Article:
New proposals made by the biggest party in Belgium’s coalition government the New Flemish Alliance has led to divisions at a time when parties in government need to work together in the face of terrorist threats, especially in the wake of the attacks that targeted Brussels in March and that killed 32 people and injured 300 others. The head of the Christian Democratic and Flemish party Wouter Beke described the proposals put forward by the party’s coalition partner the New Flemish Alliance as “random thoughts” during a television interview.
The New Flemish Alliance has recently launched a significant number of proposals that remain controversial such as the prohibition of the burkini, limiting freedom of expression and the establishment of a state of emergency in the event of a crisis. The Christian Democratic party is said to be tired of the New Flemish Alliance’s “foolish ideas”.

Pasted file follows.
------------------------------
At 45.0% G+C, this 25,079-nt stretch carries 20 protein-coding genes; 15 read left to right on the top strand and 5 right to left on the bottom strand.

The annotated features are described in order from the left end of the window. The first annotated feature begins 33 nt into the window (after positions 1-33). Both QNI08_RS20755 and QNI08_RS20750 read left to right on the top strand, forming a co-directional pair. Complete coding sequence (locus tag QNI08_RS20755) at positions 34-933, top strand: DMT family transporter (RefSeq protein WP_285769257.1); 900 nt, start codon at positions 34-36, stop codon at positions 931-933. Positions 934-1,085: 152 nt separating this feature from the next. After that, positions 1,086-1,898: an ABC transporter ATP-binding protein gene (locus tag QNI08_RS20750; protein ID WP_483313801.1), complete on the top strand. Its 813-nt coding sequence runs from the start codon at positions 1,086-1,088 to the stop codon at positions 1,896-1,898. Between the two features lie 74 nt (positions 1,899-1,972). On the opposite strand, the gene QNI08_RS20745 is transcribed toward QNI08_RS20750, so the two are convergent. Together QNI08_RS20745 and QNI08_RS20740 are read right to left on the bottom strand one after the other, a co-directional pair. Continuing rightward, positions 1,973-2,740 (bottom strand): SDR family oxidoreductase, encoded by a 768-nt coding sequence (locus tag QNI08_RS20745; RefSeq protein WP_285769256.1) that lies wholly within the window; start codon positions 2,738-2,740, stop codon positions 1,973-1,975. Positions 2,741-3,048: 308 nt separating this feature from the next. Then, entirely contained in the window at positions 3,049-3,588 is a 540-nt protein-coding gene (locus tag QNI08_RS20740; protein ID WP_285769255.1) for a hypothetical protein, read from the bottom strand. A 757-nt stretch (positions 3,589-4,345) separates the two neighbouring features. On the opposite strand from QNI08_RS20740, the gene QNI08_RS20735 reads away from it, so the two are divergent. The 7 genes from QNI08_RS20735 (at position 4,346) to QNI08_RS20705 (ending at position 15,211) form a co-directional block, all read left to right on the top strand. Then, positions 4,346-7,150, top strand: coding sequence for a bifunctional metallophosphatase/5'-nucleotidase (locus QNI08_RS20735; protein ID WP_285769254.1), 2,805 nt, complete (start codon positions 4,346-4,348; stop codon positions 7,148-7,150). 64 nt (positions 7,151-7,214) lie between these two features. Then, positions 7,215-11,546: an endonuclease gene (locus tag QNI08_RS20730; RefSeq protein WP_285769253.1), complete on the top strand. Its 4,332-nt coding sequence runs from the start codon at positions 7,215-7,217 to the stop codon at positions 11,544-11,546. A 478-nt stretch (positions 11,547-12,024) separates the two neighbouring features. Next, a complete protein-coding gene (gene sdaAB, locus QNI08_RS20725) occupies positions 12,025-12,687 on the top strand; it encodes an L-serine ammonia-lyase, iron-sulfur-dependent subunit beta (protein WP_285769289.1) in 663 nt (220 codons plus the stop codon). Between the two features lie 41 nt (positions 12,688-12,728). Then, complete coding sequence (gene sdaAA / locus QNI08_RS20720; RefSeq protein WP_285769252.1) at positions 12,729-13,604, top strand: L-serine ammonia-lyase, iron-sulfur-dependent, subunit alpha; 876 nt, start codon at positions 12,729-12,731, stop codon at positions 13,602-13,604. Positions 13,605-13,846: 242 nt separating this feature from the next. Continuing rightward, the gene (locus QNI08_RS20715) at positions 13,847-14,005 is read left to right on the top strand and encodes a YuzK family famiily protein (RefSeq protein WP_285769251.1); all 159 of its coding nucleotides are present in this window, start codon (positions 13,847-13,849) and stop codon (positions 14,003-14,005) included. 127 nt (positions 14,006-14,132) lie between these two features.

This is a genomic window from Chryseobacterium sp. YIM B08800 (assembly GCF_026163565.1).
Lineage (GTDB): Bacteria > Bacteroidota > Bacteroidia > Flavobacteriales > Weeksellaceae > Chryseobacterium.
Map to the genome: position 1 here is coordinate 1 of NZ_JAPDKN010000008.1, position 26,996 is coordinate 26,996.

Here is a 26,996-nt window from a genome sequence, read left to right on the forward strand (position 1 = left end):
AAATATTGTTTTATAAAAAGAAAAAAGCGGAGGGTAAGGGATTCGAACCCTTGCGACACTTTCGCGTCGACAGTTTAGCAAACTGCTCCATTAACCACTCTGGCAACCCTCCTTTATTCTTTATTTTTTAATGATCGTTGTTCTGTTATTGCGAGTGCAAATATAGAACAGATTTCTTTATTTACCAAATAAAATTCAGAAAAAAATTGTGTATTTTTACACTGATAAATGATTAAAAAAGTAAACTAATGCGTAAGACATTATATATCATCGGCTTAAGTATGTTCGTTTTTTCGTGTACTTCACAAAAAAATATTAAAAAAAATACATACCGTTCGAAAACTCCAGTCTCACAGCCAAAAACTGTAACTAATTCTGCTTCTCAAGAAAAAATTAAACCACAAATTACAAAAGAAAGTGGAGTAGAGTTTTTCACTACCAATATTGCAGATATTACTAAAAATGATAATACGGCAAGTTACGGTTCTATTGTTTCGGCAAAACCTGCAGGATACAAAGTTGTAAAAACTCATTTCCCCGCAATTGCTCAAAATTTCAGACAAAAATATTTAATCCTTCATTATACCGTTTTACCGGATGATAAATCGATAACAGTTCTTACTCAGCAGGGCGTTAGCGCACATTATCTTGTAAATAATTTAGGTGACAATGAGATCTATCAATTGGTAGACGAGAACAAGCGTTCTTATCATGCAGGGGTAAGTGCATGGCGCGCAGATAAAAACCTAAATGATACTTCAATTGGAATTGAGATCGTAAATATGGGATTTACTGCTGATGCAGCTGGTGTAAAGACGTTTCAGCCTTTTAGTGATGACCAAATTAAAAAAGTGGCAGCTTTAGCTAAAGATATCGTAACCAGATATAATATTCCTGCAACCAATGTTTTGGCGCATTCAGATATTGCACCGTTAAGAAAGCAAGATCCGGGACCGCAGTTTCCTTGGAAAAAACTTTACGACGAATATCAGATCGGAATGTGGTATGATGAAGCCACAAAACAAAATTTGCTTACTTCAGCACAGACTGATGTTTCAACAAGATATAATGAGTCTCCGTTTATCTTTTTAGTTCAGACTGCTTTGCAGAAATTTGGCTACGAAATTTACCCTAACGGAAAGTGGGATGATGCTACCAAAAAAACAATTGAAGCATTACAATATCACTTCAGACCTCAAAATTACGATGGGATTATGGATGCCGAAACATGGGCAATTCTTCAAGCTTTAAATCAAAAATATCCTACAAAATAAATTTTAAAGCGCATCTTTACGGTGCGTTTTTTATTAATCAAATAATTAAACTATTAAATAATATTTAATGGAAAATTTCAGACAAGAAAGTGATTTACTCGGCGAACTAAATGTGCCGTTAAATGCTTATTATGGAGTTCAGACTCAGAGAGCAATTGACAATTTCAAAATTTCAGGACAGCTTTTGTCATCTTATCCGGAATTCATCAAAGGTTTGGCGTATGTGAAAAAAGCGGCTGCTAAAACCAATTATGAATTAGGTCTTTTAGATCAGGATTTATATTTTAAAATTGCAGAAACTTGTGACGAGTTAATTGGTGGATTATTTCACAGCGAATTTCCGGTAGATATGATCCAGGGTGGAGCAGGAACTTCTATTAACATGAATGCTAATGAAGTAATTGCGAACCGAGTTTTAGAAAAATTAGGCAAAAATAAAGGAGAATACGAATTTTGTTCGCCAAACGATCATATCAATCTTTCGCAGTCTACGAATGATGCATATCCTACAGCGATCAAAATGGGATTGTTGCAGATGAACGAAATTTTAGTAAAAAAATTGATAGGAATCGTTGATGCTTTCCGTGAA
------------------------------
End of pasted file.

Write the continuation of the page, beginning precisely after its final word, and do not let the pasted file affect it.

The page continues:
In remarks to the Belgian channel VRT, Beke said that “What people expect from a party in government is collective decision-making and the implementation of these decisions harmoniously. This is what the Minister of Justice Koen Geens from the Christian Democratic and Flemish party and the Minister of Interior Jan Jambon from the New Flemish Alliance have been doing in the field of security. It is an absolute priority. What does not help, is the launch of “random thoughts, one after the other”.” According to him, citizens expect “structural measures” such as those recently taken to enhance security.
This comes after the New Flemish Alliance party, which is the biggest party in Belgium’s coalition government, finished preparing a proposal for the establishment of special courts to try suspects in terrorism cases. The nationalist party is hoping to create a more unified and centralised approach to decisions regarding terrorism. According to channel VRT and other media sources focussing on the matter, the federal public prosecutor specialises in the field of terrorism. However, the New Flemish Alliance party supports the creation of a similar institution for courts where judges can specialise in terrorism cases which would make decision making simple.